The Humanities Division connects students and professors

During a pandemic-free semester, Monday mornings in Anderson Hall are full of life, music, and breakfast. Major Minor Mondays were started by the Humanities Division and offered students coffee or tea, pastries, and community. 

Major Minor Mondays originally started, as the name would suggest, for students who had a major or minor within the Humanities Division. The division faculty and staff, though, recognized a need for community among the entire student population. Monday mornings often offer little excitement, so offering all students something to look forward to (coffee, snacks, and friendship) made coming to classes that much more bearable.

According to Wendy Specter, Administrative Assistant to the Humanities and the Languages & Literature Divisions, the division faculty and staff wanted to “create a welcoming place where students and faculty could socialize and connect outside of the classroom, as well as offer students outside of the discipline an insight to how a history, religion, or philosophy major or minor could benefit them.”

“Major Minor Mondays helped demystify the department,” said Shelby Davidson, senior history major. “Ms. Wendy has done a lot to make the department less scary to first-year students.”

When Maryville College suspended in-person classes in March due to COVID-19, the division staff realized that students had come to rely on that set time to connect with one another in a relaxed, non-classroom setting. Therefore, Major Minor Mondays became a weekly virtual meeting on Zoom.

“Having Major Minor Mondays on Zoom helped me feel connected during a time when I didn’t really have anyone to talk to,” alumna Abbey Fritts said. “It was nice to be able to connect with the staff and other students for some form of normalcy.”

The Humanities Division tried to keep that sense of normalcy moving into the fall semester but found that not everyone could make the scheduled Zoom meetings on Monday mornings due to class or work. This prompted the faculty and staff to try something new.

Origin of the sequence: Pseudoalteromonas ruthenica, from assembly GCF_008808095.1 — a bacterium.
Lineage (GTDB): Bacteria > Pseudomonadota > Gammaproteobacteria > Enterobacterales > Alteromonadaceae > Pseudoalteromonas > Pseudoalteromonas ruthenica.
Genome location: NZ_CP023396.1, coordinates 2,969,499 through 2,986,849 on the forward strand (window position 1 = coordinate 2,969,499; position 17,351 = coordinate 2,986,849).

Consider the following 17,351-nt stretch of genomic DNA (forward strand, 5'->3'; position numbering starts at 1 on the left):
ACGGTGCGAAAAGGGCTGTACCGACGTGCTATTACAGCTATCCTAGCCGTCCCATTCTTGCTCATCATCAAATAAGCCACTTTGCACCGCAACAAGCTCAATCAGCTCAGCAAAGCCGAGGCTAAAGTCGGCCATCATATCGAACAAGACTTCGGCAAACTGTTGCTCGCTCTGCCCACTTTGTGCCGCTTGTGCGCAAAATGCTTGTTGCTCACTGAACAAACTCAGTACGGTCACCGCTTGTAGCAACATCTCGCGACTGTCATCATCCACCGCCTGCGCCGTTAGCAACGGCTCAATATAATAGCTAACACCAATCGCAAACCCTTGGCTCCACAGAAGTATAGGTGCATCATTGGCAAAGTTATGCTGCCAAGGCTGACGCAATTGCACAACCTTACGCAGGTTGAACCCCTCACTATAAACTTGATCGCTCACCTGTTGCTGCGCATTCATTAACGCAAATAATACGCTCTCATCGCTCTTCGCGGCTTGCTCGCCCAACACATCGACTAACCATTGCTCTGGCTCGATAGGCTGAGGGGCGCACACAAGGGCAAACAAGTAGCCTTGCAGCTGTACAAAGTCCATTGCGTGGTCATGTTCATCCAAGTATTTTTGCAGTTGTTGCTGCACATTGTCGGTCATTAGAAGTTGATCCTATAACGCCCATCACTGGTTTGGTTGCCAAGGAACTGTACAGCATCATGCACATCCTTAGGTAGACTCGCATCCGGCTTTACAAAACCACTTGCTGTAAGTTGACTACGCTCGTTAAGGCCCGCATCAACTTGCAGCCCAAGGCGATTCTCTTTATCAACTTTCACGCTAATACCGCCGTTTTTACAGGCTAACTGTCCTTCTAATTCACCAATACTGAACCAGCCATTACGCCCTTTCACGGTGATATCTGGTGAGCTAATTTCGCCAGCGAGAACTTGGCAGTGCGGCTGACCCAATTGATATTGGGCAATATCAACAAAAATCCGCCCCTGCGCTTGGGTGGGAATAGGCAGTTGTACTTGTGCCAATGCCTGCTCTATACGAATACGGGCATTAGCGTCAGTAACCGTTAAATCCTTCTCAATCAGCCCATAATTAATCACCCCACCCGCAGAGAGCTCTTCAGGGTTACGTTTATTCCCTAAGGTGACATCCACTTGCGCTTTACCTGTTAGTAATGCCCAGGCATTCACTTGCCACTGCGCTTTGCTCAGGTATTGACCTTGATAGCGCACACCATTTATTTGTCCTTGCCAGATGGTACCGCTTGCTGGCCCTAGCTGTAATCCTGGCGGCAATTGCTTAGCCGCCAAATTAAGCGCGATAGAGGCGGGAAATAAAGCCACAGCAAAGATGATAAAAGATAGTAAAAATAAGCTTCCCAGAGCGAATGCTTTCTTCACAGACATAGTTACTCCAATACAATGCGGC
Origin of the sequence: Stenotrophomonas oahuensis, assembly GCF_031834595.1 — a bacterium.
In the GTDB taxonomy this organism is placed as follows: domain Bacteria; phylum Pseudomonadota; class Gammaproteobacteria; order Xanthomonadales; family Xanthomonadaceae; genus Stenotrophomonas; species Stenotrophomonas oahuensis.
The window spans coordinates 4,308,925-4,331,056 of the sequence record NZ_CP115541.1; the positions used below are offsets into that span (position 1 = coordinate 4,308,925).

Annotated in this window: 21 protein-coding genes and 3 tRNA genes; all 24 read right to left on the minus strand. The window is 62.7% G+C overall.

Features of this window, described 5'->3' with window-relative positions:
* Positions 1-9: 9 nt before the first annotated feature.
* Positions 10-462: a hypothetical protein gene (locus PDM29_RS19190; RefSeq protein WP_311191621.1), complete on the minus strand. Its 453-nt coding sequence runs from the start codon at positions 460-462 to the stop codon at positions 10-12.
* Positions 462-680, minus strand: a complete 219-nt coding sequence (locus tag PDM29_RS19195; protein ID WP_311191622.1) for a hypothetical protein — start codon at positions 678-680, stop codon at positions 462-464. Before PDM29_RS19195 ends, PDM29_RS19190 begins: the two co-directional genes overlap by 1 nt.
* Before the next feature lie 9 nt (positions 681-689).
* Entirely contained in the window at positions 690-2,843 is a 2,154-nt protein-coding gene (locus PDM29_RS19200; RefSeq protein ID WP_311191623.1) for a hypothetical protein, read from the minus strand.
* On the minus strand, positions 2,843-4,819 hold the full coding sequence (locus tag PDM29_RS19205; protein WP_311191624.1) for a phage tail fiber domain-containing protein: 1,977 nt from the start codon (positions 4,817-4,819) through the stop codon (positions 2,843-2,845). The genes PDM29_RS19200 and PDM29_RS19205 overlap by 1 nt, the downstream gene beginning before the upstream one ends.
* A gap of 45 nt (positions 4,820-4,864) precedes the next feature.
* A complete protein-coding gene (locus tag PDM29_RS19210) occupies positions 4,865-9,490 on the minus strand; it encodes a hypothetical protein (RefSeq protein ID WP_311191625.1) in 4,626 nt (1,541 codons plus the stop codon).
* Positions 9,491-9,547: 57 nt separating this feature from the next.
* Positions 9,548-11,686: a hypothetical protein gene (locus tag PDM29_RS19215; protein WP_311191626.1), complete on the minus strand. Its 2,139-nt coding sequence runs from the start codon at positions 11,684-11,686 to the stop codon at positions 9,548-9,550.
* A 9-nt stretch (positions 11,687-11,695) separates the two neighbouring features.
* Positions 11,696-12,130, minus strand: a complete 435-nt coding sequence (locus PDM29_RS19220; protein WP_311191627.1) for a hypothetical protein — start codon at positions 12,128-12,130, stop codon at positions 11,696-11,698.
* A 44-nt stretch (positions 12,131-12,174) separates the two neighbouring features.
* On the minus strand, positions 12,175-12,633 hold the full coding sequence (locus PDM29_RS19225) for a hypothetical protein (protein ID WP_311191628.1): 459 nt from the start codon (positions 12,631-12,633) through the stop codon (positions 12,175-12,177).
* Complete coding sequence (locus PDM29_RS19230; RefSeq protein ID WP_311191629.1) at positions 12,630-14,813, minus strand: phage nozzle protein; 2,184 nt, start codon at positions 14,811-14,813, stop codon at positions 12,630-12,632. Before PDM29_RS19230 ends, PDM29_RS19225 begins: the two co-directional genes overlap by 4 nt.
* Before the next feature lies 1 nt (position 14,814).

A new meeting time was proposed for every Wednesday at 12:30pm. These meetings are as similar to in-person Major Minor Mondays as possible, bringing everyone the sense of belonging that the Humanities Division has become known for. 

At the kickoff of this new event, each person took turns talking about what they were eating and the most interesting thing they’ve read recently. These new meetings are lovingly coined “Nosh with Hugh,” referencing the Humanities Division’s mascot, Hugh Manatee. 

Wendy Specter and Hugh Manatee in The Humanities Suite.
Photo by Laura E. Palmer.

Hugh Manatee has been the mascot for the Humanities Division since November 2018, after members of the Maryville College community raised money to adopt a real-life manatee. The idea to adopt a manatee mascot came from Dr. Nancy Locklin-Sofer, and Specter said she, along with the rest of the department, “ran with the idea.” While Maryville College’s Hugh resides in the Humanities Suite in Anderson Hall, real-life Hugh’s home is Mote Marine Laboratory and Aquarium in Sarasota, Florida. 

“Students are attracted to the department because of Hugh,” Specter said. “He has over 300 followers on Instagram, he has his own student ID and school email address. It’s all about brand recognition.”

On Hugh’s Instagram, @hughmanateemc, students and faculty share pictures of Hugh’s travels around campus and around the world, as well as upcoming events in the department and on campus.

When asked why Hugh and the Humanities Division’s events are so important to campus, Specter said, “We want the students to feel like the department is a cool place to hang out. Yes, we’re your educators, but we also want to be your cohorts, your friends, your family away from home.”

Everyone is welcome, so be sure to join Hugh Manatee and the Humanities Division every Wednesday at 12:30pm on Zoom for some nosh and a chance to catch up with your classmates and professors! You can find the link on Hugh’s Instagram page or in MC Today.

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